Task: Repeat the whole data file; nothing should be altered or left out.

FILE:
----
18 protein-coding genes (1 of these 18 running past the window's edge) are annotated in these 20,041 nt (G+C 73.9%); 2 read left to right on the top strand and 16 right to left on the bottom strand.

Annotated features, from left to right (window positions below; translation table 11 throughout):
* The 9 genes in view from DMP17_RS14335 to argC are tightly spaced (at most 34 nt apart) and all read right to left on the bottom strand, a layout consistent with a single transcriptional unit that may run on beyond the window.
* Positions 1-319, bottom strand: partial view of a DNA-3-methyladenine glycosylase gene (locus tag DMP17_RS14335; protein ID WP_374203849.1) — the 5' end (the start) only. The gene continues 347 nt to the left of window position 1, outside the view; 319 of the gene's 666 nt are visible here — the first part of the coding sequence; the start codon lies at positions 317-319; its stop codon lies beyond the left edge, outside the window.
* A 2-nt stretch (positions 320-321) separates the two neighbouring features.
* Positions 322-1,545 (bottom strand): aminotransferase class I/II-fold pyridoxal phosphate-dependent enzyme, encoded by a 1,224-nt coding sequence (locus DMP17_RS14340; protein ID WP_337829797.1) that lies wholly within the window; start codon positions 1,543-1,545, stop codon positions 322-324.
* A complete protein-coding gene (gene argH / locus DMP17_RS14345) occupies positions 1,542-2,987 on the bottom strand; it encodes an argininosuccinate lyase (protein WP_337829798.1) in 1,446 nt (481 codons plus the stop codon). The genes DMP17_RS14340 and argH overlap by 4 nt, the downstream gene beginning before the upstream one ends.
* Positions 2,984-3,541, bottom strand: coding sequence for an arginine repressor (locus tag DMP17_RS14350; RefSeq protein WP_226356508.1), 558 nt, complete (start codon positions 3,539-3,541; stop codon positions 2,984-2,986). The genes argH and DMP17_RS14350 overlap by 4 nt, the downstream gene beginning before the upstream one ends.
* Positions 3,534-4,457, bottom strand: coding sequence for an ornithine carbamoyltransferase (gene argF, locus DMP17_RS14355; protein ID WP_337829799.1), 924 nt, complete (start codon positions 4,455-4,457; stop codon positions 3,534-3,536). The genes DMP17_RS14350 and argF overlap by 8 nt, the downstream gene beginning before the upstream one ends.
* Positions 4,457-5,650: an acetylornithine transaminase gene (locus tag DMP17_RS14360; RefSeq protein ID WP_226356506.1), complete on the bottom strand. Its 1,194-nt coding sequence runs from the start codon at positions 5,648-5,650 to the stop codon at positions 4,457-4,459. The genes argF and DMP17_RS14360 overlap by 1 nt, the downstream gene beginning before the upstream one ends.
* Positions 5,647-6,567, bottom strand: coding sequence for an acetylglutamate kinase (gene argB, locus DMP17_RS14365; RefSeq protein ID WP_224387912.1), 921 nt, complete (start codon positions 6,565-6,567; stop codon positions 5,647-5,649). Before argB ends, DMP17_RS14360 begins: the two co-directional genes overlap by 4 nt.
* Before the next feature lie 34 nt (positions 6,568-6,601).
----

18 protein-coding genes (1 of these 18 running past the window's edge) are annotated in these 20,041 nt (G+C 73.9%); 2 read left to right on the top strand and 16 right to left on the bottom strand.

Annotated features, from left to right (window positions below; translation table 11 throughout):
* The 9 genes in view from DMP17_RS14335 to argC are tightly spaced (at most 34 nt apart) and all read right to left on the bottom strand, a layout consistent with a single transcriptional unit that may run on beyond the window.
* Positions 1-319, bottom strand: partial view of a DNA-3-methyladenine glycosylase gene (locus tag DMP17_RS14335; protein ID WP_374203849.1) — the 5' end (the start) only. The gene continues 347 nt to the left of window position 1, outside the view; 319 of the gene's 666 nt are visible here — the first part of the coding sequence; the start codon lies at positions 317-319; its stop codon lies beyond the left edge, outside the window.
* A 2-nt stretch (positions 320-321) separates the two neighbouring features.
* Positions 322-1,545 (bottom strand): aminotransferase class I/II-fold pyridoxal phosphate-dependent enzyme, encoded by a 1,224-nt coding sequence (locus DMP17_RS14340; protein ID WP_337829797.1) that lies wholly within the window; start codon positions 1,543-1,545, stop codon positions 322-324.
* A complete protein-coding gene (gene argH / locus DMP17_RS14345) occupies positions 1,542-2,987 on the bottom strand; it encodes an argininosuccinate lyase (protein WP_337829798.1) in 1,446 nt (481 codons plus the stop codon). The genes DMP17_RS14340 and argH overlap by 4 nt, the downstream gene beginning before the upstream one ends.
* Positions 2,984-3,541, bottom strand: coding sequence for an arginine repressor (locus tag DMP17_RS14350; RefSeq protein WP_226356508.1), 558 nt, complete (start codon positions 3,539-3,541; stop codon positions 2,984-2,986). The genes argH and DMP17_RS14350 overlap by 4 nt, the downstream gene beginning before the upstream one ends.
* Positions 3,534-4,457, bottom strand: coding sequence for an ornithine carbamoyltransferase (gene argF, locus DMP17_RS14355; protein ID WP_337829799.1), 924 nt, complete (start codon positions 4,455-4,457; stop codon positions 3,534-3,536). The genes DMP17_RS14350 and argF overlap by 8 nt, the downstream gene beginning before the upstream one ends.
* Positions 4,457-5,650: an acetylornithine transaminase gene (locus tag DMP17_RS14360; RefSeq protein ID WP_226356506.1), complete on the bottom strand. Its 1,194-nt coding sequence runs from the start codon at positions 5,648-5,650 to the stop codon at positions 4,457-4,459. The genes argF and DMP17_RS14360 overlap by 1 nt, the downstream gene beginning before the upstream one ends.
* Positions 5,647-6,567, bottom strand: coding sequence for an acetylglutamate kinase (gene argB, locus DMP17_RS14365; RefSeq protein ID WP_224387912.1), 921 nt, complete (start codon positions 6,565-6,567; stop codon positions 5,647-5,649). Before argB ends, DMP17_RS14360 begins: the two co-directional genes overlap by 4 nt.
* Before the next feature lie 34 nt (positions 6,568-6,601).